Hake

Hake

HAKE FACTS 101

NUTRITION VALUE: High in Protein.

WAYS TO COOK: Pan Fry, Grill, Steam, Pickle, Poached, Steamed, Baked.

RECOMMENDED PORTION SIZE: 250g per person

TASTE: Hake is a soft, and moist fish with a mild flavour. For people that don’t enjoy overly “fishy tasting” seafood. Its mild flavour makes it the perfect blank canvas for adding a diverse range of seasonings.

SIMILARITIES: Hake is similar to Cod, Haddock, Pollock, or Tilapia.

SIDES:
– Roast sweet potatoes with sriracha & lime.
– Easy green beans with browned butter almondine.
– Lemon tahini Salad with Lentils, beets & carrots.
– Portobello mushrooms stuffed with Barley Risotto.
– Panzanella salad.
– Sweet potato & rocket Salad.
– Grilled veggie skewers.
– Tartar sauce.
– French fries.
– Cheese cauliflower rice.
– Rice pilaf.

TO DRINK WITH HAKE: Sauvignon Blanc, Chardonnays, Pinot Grigio, Pinot Gris, Beer, Ceviche White Peach Sangria.

Best way to cook

Nutritional value: High in protein

Pan-frying You can choose to fry your fish as is or cover it in flour or breadcrumbs. Using the extra coating will give your fish more texture and body. If you’re going to dip it in flour, soak the fish in a bowl of milk for 3 to 5 minutes, before covering it in flour or breadcrumbs. This will help the coating stick to the fish.

Get your pan ready for frying by pouring a few tablespoons of vegetable oil into it. You can also use clarified butter which will taste great on the fish. Heat the pan until the oil slides around easily. You can splatter a few drops of water in the pan – if the water sizzles, it’s ready for your fish. Place the fish flesh side down in the pan – the side you’ll be presenting to your diner (the non-skin side).

  Once your fish is in the pan, slide a spatula gently underneath to prevent it from sticking. Cook the fish for 3 to 4 minutes on one side and then flip it. Fish usually cooks for 10 minutes per inch of thickness. Use a wide spatula to prevent breaking the fish. Cook for another 3-4 minutes or until the flesh turns pearly white and flakes easily with a fork. Carefully lift it out of the pan and serve immediately.

Grilling Grilling fish gives you a great advantage as you have complete control over the temperature. Always coat your fish with oil or fat to prevent sticking. As you’re heating your grill, cover the grate loosely with aluminium foil. The intense heat will cause any residue to dissolve, starting the cleaning process for you. This also minimizes sticking.

  Blast the heat to 288°C. Remove the aluminium foil. Using a grill brush, scrape the grate clean. Fold a few sheets of paper towels into a small pad, dip them in oil using tongs and rub over the bars of the grate until it looks glossy.   Choose fillets that are thick and sturdy for grilling and can stand up to the intense heat of a live fire. Cut your fish into portions that have an even thickness to ensure you don’t have any dry or undercooked parts.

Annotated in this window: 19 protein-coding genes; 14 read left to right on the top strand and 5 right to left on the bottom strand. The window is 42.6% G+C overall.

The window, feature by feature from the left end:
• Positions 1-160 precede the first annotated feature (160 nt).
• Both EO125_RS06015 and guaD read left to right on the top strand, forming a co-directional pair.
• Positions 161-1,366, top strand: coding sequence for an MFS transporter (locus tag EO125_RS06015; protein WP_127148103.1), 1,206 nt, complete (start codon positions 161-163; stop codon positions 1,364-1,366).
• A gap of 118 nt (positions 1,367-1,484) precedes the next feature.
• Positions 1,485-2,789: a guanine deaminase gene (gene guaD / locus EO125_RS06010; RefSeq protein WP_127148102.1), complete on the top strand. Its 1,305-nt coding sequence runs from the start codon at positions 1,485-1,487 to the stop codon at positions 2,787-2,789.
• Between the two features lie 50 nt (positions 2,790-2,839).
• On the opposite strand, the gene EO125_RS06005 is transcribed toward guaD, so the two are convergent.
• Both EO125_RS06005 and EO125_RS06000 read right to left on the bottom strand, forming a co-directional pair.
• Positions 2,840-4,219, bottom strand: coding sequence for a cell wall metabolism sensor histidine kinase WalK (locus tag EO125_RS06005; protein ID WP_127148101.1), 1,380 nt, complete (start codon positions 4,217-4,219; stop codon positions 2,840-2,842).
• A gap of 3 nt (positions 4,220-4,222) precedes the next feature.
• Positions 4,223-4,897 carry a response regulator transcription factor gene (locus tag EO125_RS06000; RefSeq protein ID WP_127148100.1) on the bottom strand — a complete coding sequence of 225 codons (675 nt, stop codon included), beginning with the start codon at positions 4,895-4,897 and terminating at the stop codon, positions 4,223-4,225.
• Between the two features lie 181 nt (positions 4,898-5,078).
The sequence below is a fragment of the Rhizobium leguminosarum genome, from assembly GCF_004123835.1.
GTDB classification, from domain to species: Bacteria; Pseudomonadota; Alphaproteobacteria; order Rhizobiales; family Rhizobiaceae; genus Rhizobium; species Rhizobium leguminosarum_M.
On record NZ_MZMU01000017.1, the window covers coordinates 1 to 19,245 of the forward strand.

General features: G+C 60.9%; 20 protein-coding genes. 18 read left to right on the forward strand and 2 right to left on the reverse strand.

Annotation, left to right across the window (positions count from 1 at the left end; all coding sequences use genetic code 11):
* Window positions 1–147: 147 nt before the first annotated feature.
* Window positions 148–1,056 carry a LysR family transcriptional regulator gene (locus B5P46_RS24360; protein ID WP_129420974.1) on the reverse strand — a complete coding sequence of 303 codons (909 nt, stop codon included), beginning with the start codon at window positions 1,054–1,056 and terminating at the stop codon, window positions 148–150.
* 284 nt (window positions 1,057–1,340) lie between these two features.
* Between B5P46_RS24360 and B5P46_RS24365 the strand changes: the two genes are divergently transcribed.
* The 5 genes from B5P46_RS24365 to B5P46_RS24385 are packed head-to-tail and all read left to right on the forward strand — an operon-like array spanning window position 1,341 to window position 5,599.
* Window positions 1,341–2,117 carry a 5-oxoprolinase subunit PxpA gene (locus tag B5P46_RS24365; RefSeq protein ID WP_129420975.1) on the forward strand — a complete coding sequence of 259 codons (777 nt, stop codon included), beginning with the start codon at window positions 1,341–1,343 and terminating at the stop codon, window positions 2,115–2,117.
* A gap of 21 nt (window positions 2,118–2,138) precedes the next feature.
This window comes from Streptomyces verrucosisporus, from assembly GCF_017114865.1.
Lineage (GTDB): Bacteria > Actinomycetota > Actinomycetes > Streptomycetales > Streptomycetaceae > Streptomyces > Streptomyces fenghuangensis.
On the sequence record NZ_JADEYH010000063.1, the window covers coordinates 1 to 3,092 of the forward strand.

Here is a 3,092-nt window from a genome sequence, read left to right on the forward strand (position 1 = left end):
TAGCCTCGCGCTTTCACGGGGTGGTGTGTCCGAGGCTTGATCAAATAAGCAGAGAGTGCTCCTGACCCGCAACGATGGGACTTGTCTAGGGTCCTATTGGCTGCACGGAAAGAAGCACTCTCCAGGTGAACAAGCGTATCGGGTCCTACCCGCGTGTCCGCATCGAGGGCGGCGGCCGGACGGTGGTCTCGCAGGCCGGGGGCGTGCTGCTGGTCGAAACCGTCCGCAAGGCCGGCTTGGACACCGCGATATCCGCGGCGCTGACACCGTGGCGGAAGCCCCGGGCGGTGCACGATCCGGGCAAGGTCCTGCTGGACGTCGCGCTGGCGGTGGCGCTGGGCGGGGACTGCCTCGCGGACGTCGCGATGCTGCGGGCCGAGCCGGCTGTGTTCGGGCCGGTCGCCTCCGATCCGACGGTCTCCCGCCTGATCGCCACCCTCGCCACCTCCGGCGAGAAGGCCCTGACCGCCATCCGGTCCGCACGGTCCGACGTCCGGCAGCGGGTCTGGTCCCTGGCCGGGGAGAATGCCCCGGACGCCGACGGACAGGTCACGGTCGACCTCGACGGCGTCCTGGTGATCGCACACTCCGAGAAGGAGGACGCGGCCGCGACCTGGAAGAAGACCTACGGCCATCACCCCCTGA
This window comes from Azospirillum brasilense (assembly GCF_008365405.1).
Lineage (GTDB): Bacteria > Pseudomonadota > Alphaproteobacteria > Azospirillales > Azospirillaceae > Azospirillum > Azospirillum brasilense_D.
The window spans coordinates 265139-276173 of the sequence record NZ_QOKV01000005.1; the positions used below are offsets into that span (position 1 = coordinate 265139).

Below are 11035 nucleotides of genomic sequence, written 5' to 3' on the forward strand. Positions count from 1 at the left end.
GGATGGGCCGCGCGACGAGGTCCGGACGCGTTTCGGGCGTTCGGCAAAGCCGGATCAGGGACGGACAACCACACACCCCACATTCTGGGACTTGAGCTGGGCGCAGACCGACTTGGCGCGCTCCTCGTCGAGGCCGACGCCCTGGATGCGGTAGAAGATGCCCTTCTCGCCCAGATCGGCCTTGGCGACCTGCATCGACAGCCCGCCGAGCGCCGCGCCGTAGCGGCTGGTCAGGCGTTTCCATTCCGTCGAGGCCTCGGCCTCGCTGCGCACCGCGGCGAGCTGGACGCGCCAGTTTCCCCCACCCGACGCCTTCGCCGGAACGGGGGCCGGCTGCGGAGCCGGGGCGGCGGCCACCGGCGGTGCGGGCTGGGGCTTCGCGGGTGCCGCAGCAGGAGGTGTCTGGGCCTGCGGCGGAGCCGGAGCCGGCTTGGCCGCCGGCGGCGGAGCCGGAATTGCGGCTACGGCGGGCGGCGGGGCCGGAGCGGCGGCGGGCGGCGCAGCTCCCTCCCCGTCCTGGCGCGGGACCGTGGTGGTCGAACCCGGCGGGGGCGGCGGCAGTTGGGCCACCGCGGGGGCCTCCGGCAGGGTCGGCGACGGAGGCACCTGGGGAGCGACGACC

Coat your fish with some olive oil, salt and pepper and place it skin-side down and diagonally on the grill.   This makes it easier to flip the fish as it’s lying on an angle. The fish will take 8 minutes to cook through per inch of thickness, taking about 3-5 minutes per side. Reduce the heat to medium, cover the grill and let it cook. When cooked properly, the meat will be firm to the touch, flake easily with a fork and appear opaque all the way through.

Hake on wholewheat couscous

  • 4 x 150g hake fillets
  • flour for dusting
  • sunflower oil for frying
  • sea salt flakes and freshly ground black pepper

Dressing

  • ½ cup extra-virgin olive oil
  • 1 clove garlic, crushed juice of
  • 1 lemon
  • 10 cherry tomatoes, finely chopped
  • 4 large green olives, pitted and finely chopped
  • To serve
  • Wholewheat couscous, cooked according to packet instructions, Wilted baby spinach

Wholewheat couscous, cooked according to packet instructions, Wilted baby spinach

 

Method

  1. Mix together the dressing ingredients and set aside.
  2. Dust the fish with a little flour and season well.
  3. Heat some oil in a pan. Cook the fish over medium-high heat for a few minutes per side or until golden and just cooked through.
  4. Spoon some couscous onto each plate, top with a piece of fish, spoon over plenty of the dressing and serve immediately with some wilted baby spinach.

Cook’s note

This is also lovely with steamed hake (steam for 10 minutes). You could also omit the olives and add a few torn basil leaves to the tomato dressing.

*Recipe provided courtesy of Fairlady magazine.

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Angel

Angel

Best way to cook

Nutritional value: High in calcium

Pan-frying

You can choose to fry your fish as is or cover it in flour or breadcrumbs. Using the extra coating will give your fish more texture and body. If you’re going to dip it in flour, soak the fish in a bowl of milk for 3 to 5 minutes, before covering it in flour or breadcrumbs. This will help the coating stick to the fish.

Get your pan ready for frying by pouring a few tablespoons of vegetable oil into it. You can also use clarified butter which will taste great on the fish. Heat the pan until the oil slides around easily. You can splatter a few drops of water in the pan – if the water sizzles, it’s ready for your fish. Place the fish flesh side down in the pan – the side you’ll be presenting to your diner (the non-skin side).